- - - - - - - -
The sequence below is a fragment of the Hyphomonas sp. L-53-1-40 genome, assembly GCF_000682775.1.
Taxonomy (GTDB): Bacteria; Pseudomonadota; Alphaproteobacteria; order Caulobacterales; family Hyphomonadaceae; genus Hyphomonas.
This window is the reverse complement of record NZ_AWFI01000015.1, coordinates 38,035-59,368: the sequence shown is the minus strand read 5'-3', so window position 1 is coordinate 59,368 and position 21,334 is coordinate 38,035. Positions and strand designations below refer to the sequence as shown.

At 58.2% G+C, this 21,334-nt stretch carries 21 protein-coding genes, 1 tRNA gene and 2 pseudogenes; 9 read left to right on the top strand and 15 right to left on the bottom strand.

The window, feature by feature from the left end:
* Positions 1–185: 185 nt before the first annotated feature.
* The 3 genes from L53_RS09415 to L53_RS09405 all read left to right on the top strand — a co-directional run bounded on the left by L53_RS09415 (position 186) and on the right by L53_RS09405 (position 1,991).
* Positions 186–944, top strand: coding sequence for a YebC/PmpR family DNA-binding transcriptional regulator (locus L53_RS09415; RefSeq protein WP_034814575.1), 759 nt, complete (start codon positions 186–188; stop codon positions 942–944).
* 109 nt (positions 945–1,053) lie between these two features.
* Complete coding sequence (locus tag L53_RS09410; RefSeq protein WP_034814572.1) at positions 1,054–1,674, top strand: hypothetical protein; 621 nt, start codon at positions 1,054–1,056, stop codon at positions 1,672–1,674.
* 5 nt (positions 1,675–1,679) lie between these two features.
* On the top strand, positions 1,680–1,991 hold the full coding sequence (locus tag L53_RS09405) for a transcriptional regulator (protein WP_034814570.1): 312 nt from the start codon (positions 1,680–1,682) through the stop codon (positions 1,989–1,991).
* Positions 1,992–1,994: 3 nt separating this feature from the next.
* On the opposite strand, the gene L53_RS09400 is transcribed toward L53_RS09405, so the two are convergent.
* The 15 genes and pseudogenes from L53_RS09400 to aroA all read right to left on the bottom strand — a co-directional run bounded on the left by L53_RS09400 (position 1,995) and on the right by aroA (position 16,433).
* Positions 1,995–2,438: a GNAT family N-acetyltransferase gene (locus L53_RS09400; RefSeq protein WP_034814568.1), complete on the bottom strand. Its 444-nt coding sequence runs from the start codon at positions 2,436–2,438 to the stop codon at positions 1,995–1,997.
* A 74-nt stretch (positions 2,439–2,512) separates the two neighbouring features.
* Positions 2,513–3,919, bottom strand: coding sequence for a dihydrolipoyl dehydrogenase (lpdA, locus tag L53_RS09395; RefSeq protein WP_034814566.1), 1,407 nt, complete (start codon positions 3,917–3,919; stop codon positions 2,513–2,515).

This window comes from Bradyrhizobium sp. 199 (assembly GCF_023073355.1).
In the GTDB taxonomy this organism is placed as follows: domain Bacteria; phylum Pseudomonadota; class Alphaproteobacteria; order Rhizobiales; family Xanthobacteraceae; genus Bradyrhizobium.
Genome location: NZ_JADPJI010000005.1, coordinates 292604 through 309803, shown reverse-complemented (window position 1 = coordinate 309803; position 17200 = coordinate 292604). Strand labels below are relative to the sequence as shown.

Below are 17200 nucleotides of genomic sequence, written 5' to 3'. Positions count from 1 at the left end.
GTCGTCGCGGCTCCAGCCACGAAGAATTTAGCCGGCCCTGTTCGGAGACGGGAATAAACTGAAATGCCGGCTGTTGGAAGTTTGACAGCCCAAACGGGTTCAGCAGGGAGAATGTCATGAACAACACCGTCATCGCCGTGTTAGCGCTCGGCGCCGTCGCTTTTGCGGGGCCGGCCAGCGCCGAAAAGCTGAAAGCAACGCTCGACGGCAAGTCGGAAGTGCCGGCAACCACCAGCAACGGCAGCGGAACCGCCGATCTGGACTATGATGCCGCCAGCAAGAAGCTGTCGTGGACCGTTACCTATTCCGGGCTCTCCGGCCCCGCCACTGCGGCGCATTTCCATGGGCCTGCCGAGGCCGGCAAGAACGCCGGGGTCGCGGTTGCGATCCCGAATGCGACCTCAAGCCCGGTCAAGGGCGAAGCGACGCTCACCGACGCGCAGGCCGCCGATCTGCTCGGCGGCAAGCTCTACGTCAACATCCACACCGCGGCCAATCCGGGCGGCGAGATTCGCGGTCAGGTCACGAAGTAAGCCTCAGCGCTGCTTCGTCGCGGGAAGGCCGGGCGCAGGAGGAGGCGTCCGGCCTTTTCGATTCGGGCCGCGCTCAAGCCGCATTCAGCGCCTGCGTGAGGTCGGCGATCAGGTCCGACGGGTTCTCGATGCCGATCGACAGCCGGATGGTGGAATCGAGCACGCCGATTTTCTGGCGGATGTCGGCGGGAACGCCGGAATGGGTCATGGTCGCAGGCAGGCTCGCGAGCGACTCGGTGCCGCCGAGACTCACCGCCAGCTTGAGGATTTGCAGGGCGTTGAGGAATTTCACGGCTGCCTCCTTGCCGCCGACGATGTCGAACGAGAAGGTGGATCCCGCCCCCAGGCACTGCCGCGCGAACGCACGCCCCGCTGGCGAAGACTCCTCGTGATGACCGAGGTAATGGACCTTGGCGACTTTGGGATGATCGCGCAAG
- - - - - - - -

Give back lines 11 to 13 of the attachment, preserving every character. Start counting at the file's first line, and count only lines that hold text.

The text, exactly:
* 5 nt (positions 1,675–1,679) lie between these two features.
* On the top strand, positions 1,680–1,991 hold the full coding sequence (locus tag L53_RS09405) for a transcriptional regulator (protein WP_034814570.1): 312 nt from the start codon (positions 1,680–1,682) through the stop codon (positions 1,989–1,991).
* Positions 1,992–1,994: 3 nt separating this feature from the next.